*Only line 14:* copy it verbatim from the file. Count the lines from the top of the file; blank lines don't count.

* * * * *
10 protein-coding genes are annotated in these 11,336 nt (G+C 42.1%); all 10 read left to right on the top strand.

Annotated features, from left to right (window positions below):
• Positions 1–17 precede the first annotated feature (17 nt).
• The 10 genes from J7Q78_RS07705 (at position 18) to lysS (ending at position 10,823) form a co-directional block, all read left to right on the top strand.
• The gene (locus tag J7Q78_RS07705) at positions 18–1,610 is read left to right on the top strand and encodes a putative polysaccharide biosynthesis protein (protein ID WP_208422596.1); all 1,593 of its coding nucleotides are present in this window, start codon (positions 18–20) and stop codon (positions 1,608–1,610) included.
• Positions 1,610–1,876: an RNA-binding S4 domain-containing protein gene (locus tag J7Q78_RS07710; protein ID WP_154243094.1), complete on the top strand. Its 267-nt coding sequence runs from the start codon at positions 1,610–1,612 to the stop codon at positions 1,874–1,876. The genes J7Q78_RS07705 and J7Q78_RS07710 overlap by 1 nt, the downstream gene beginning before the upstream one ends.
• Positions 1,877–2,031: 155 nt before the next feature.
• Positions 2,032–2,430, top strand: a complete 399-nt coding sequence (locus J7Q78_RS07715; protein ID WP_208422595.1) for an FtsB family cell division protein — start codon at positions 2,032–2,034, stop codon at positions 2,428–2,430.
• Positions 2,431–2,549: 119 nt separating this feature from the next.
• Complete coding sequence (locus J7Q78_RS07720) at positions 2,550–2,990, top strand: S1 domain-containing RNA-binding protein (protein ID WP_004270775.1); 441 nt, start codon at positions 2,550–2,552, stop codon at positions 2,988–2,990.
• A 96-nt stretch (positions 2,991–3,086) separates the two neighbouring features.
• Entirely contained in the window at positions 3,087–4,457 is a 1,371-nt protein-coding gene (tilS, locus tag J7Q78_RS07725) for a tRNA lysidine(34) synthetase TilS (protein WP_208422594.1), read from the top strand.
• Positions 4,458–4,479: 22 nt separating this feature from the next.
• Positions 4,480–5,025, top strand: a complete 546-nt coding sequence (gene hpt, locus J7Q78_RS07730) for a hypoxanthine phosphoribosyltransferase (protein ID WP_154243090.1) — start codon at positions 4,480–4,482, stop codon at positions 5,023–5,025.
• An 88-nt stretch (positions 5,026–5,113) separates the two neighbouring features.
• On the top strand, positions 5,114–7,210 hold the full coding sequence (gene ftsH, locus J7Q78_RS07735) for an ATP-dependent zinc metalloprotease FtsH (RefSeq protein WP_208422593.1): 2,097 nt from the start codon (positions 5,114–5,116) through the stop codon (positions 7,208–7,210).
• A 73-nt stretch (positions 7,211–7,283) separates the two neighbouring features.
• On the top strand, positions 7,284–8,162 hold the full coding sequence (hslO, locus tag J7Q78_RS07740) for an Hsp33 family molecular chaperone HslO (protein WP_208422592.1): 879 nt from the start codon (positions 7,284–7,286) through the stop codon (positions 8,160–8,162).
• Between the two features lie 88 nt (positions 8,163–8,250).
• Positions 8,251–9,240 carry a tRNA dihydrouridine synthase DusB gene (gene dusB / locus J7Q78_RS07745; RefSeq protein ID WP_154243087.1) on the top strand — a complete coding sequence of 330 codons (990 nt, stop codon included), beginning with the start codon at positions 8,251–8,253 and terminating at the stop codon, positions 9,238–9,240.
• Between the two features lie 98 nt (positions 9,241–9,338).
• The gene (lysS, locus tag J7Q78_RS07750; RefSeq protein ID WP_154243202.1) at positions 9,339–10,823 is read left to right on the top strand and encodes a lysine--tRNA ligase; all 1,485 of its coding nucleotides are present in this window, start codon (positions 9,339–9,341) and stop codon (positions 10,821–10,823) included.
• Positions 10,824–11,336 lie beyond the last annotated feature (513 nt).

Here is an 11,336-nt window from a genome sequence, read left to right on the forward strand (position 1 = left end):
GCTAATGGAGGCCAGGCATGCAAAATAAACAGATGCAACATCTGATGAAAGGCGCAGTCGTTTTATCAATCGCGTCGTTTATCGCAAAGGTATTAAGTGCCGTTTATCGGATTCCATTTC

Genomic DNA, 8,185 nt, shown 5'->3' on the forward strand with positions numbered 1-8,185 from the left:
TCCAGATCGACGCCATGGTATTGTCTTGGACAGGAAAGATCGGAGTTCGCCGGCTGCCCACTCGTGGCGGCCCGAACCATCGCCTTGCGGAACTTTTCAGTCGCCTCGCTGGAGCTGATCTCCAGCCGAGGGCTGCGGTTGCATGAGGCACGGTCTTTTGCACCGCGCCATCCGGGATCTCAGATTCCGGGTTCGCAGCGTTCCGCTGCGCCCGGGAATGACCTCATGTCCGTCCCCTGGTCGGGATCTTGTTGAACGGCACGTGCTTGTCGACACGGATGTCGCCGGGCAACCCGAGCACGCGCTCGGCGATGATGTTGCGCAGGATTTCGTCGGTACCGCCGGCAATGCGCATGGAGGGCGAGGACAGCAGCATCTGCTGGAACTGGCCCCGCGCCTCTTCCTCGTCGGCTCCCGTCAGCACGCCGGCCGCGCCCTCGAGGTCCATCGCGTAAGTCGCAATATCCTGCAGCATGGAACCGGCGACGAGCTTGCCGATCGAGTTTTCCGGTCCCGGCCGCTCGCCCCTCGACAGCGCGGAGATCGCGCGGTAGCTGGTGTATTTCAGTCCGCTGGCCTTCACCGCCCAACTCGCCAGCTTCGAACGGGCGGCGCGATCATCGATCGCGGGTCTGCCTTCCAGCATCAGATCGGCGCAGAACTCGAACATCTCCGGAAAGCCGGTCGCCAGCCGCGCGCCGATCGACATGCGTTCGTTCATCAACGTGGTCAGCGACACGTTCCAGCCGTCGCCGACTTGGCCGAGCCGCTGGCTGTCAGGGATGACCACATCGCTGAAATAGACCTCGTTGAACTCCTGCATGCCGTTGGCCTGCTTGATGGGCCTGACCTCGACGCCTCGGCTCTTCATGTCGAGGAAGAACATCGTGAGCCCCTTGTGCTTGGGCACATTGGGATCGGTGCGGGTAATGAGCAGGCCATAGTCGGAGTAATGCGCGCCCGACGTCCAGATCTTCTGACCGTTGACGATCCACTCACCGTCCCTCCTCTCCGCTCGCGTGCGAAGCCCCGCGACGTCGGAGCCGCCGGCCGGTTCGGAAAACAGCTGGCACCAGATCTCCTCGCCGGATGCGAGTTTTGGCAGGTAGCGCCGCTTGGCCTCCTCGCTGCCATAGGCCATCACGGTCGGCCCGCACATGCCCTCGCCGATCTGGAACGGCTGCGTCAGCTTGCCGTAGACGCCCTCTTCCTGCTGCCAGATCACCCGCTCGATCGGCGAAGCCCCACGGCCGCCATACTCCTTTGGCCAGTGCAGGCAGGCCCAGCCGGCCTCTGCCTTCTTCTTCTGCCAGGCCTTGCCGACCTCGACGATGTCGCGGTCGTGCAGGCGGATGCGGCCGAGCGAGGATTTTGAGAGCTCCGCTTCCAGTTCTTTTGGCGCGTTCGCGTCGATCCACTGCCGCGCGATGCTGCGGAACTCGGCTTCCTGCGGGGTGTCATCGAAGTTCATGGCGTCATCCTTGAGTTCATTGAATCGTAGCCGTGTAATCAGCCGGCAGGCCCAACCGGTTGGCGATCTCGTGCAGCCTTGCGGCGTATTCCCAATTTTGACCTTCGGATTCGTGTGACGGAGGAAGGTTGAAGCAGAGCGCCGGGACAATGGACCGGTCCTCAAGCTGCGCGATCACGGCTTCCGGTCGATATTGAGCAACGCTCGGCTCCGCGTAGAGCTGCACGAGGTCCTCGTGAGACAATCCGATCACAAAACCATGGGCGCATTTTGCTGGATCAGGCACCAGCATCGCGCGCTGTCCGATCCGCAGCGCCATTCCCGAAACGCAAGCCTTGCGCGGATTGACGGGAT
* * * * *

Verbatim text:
• Positions 4,480–5,025, top strand: a complete 546-nt coding sequence (gene hpt, locus J7Q78_RS07730) for a hypoxanthine phosphoribosyltransferase (protein ID WP_154243090.1) — start codon at positions 4,480–4,482, stop codon at positions 5,023–5,025.